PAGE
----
There are currently nine states that do not levy individual state income taxes or tax only certain types of investment income; therefore, they do not require employer withholding. These states are Alaska, Florida, Nevada, New Hampshire, South Dakota, Tennessee, Texas, Washington and Wyoming.
Twenty-four states require employer withholding on the first day an employee works within the state. Others allow a grace period during which a non-resident employee could work within the state, without requiring employer registration or withholding. See this map for a visualization of least-friendly states to mobile workers and their employers. Proposed legislation from the Mobile Workforce Coalition would establish a 30-day threshold (per calendar year) across all states to provide uniformity for mobile workers.
4. Learn the “Convenience of the Employer Rule”
By applying the Convenience of the Employer Rule, there are five states (Arkansas, Delaware, Nebraska, New York, and Pennsylvania) that may tax income even when an employee neither lives nor works within the same state as the employer. If the employer requires the employee to work in another state (for the employer’s convenience) withholding is taken where work is performed. But if it is the employee who chooses to work in another location (for the employee’s convenience), as in the case of most remote workers, withholding must be made in both states.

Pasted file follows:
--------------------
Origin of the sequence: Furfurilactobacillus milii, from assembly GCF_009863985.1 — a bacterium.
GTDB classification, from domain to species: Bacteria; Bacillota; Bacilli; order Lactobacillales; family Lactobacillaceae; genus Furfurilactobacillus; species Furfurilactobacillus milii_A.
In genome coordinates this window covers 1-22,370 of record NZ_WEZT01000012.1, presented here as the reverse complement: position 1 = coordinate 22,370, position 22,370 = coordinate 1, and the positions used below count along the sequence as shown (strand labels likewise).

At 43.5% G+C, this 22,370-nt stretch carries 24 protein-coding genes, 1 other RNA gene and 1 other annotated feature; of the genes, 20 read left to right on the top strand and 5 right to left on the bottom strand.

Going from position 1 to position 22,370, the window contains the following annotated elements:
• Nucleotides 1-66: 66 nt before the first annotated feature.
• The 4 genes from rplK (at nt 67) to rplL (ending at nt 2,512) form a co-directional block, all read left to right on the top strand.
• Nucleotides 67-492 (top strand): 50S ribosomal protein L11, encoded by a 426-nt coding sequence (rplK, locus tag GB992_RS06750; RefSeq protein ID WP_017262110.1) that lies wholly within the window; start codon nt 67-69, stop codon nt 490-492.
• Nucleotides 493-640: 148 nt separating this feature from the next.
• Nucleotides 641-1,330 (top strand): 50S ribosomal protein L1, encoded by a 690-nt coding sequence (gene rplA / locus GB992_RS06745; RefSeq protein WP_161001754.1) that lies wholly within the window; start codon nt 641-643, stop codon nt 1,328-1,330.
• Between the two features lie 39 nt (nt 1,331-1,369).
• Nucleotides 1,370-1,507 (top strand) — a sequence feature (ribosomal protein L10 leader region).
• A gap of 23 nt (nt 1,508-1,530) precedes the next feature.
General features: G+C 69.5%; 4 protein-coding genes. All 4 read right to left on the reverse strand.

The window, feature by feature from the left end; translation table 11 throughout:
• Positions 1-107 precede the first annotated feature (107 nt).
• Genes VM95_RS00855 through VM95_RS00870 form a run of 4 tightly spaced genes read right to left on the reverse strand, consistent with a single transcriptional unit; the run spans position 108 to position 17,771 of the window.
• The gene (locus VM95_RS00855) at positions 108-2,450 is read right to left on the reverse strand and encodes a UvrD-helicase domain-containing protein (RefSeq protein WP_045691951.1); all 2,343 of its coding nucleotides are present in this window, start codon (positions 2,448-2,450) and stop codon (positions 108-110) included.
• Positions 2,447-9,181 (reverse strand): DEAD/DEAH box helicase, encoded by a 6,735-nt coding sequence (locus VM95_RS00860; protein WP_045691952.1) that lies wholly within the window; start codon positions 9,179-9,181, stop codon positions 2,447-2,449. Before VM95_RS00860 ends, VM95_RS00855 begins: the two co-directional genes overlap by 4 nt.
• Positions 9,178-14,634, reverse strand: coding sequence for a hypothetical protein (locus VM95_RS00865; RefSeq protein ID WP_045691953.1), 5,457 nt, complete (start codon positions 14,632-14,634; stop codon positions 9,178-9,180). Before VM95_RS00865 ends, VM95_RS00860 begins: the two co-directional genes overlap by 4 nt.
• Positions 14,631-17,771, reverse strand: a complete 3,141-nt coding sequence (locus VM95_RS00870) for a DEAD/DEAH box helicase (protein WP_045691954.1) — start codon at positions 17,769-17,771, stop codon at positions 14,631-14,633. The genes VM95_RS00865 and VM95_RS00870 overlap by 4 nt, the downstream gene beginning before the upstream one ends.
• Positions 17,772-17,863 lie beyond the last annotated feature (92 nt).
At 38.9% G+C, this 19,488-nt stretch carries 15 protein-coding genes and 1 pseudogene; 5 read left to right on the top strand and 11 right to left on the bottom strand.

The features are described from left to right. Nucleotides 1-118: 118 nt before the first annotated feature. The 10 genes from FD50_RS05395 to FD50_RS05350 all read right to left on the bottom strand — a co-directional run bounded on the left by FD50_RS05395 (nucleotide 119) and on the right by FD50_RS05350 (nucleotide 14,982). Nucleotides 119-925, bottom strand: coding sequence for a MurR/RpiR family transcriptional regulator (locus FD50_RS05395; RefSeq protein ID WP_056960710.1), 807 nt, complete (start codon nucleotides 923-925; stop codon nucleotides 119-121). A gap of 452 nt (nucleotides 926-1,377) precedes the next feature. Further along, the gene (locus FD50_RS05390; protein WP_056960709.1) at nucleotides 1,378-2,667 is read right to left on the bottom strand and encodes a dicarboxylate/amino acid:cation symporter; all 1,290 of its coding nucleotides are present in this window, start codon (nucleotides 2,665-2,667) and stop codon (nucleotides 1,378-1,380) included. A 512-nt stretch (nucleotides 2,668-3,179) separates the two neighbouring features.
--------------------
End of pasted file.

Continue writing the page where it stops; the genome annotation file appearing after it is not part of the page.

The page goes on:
5. Research Tax Requirements at the County and Locality Level
Not all states have municipality or county level payroll tax requirements, but about one-third of states have tax codes that do allow for it. Some states, including California, Delaware, Colorado and Alabama have only a handful of taxing jurisdictions, usually the larger cities. In addition, states such as Maryland, only empower counties to levy income tax. Yet other states, including Iowa, Kansas, Kentucky, Indiana and Ohio have hundreds of different taxing jurisdictions including town, city, county and school district level income taxation.
6. Create and Update a Master Schedule
To make sure you file all tax forms and make all payroll tax deposits on time, you will want to create a remittance and filing schedule for all the taxing jurisdictions applicable to your employees. This schedule will account for whether filings must be monthly, quarterly or annually in each applicable state, county and locality. You will need to regularly update this schedule to account for any employee location moves or changes to remittance and filing requirements.
7. Keep Up with Constant Regulatory Change
There are more than 11,000 taxing jurisdictions in the United States—each with its own tax code. Changes to their rules and schedules for tax filings and deposits happen all the time. Tax forms change. State legislatures revise wage and hour laws or withholding rates. To manage multi-state payroll taxes successfully, you will need to continually research changes and keep up to date in training on payroll issues and new regulations.